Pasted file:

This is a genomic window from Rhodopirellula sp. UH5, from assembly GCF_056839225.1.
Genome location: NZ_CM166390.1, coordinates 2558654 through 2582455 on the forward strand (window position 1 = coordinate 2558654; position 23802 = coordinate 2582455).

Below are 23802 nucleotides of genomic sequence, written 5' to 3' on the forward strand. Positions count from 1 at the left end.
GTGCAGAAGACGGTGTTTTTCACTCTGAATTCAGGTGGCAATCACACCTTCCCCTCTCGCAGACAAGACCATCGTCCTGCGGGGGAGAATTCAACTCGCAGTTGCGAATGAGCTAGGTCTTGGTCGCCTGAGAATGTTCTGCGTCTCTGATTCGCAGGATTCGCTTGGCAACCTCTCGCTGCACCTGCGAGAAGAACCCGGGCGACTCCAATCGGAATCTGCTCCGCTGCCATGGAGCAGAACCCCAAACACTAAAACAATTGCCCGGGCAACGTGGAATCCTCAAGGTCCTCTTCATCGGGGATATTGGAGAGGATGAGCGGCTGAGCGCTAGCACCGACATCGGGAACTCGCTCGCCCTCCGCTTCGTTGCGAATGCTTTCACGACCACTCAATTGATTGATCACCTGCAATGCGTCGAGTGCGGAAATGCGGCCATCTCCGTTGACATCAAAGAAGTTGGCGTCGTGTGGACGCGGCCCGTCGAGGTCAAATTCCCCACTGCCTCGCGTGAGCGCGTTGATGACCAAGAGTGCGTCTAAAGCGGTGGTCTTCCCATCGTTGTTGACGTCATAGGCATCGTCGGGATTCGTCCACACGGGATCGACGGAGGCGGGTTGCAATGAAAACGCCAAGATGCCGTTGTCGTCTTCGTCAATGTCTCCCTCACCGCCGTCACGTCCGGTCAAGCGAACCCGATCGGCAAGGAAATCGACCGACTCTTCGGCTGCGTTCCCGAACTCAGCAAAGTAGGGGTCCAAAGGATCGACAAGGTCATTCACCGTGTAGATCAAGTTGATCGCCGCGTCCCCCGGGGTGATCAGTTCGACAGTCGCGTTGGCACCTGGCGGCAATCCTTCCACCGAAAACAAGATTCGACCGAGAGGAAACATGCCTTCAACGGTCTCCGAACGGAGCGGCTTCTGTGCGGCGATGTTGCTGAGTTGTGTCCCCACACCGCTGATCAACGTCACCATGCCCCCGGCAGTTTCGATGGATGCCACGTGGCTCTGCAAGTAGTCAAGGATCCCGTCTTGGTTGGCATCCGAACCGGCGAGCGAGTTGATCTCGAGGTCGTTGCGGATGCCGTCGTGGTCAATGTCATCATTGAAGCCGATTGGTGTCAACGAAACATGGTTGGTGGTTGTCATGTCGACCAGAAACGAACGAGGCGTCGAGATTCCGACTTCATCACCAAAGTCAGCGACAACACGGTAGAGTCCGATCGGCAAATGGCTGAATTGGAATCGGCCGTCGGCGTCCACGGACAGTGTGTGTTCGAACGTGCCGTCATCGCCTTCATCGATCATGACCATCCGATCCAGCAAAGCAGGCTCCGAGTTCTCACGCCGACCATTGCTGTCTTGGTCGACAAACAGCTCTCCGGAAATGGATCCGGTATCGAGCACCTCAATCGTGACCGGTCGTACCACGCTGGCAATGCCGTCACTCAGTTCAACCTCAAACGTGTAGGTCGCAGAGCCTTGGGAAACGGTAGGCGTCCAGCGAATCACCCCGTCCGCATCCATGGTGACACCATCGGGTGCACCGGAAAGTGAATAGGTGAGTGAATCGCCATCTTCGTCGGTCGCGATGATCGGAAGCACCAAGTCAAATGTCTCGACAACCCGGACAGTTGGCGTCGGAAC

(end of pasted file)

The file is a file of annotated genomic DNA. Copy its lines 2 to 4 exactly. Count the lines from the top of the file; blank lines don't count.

Genome location: NZ_CM166390.1, coordinates 2558654 through 2582455 on the forward strand (window position 1 = coordinate 2558654; position 23802 = coordinate 2582455).

Below are 23802 nucleotides of genomic sequence, written 5' to 3' on the forward strand. Positions count from 1 at the left end.
GTGCAGAAGACGGTGTTTTTCACTCTGAATTCAGGTGGCAATCACACCTTCCCCTCTCGCAGACAAGACCATCGTCCTGCGGGGGAGAATTCAACTCGCAGTTGCGAATGAGCTAGGTCTTGGTCGCCTGAGAATGTTCTGCGTCTCTGATTCGCAGGATTCGCTTGGCAACCTCTCGCTGCACCTGCGAGAAGAACCCGGGCGACTCCAATCGGAATCTGCTCCGCTGCCATGGAGCAGAACCCCAAACACTAAAACAATTGCCCGGGCAACGTGGAATCCTCAAGGTCCTCTTCATCGGGGATATTGGAGAGGATGAGCGGCTGAGCGCTAGCACCGACATCGGGAACTCGCTCGCCCTCCGCTTCGTTGCGAATGCTTTCACGACCACTCAATTGATTGATCACCTGCAATGCGTCGAGTGCGGAAATGCGGCCATCTCCGTTGACATCAAAGAAGTTGGCGTCGTGTGGACGCGGCCCGTCGAGGTCAAATTCCCCACTGCCTCGCGTGAGCGCGTTGATGACCAAGAGTGCGTCTAAAGCGGTGGTCTTCCCATCGTTGTTGACGTCATAGGCATCGTCGGGATTCGTCCACACGGGATCGACGGAGGCGGGTTGCAATGAAAACGCCAAGATGCCGTTGTCGTCTTCGTCAATGTCTCCCTCACCGCCGTCACGTCCGGTCAAGCGAACCCGATCGGCAAGGAAATCGACCGACTCTTCGGCTGCGTTCCCGAACTCAGCAAAGTAGGGGTCCAAAGGATCGACAAGGTCATTCACCGTGTAGATCAAGTTGATCGCCGCGTCCCCCGGGGTGATCAGTTCGACAGTCGCGTTGGCACCTGGCGGCAATCCTTCCACCGAAAACAAGATTCGACCGAGAGGAAACATGCCTTCAACGGTCTCCGAACGGAGCGGCTTCTGTGCGGCGATGTTGCTGAGTTGTGTCCCCACACCGCTGATCAACGTCACCATGCCCCCGGCAGTTTCGATGGATGCCACGTGGCTCTGCAAGTAGTCAAGGATCCCGTCTTGGTTGGCATCCGAACCGGCGAGCGAGTTGATCTCGAGGTCGTTGCGGATGCCGTCGTGGTCAATGTCATCATTGAAGCCGATTGGTGTCAACGAAACATGGTTGGTGGTTGTCATGTCGACCAGAAACGAACGAGGCGTCGAGATTCCGACTTCATCACCAAAGTCAGCGACAACACGGTAGAGTCCGATCGGCAAATGGCTGAATTGGAATCGGCCGTCGGCGTCCACGGACAGTGTGTGTTCGAACGTGCCGTCATCGCCTTCATCGATCATGACCATCCGATCCAGCAAAGCAGGCTCCGAGTTCTCACGCCGACCATTGCTGTCTTGGTCGACAAACAGCTCTCCGGAAATGGATCCGGTATCGAGCACCTCAATCGTGACCGGTCGTACCACGCTGGCAATGCCGTCACTCAGTTCAACCTCAAACGTGTAGGTCGCAGAGCCTTGGGAAACGGTAGGCGTCCAGCGAATCACCCCGTCCGCATCCATGGTGACACCATCGGGTGCACCGGAAAGTGAATAGGTGAGTGAATCGCCATCTTCGTCGGTCGCGATGATCGGAAGCACCAAGTCAAATGTCTCGACAACCCGGACAGTTGGCGTCGGAAC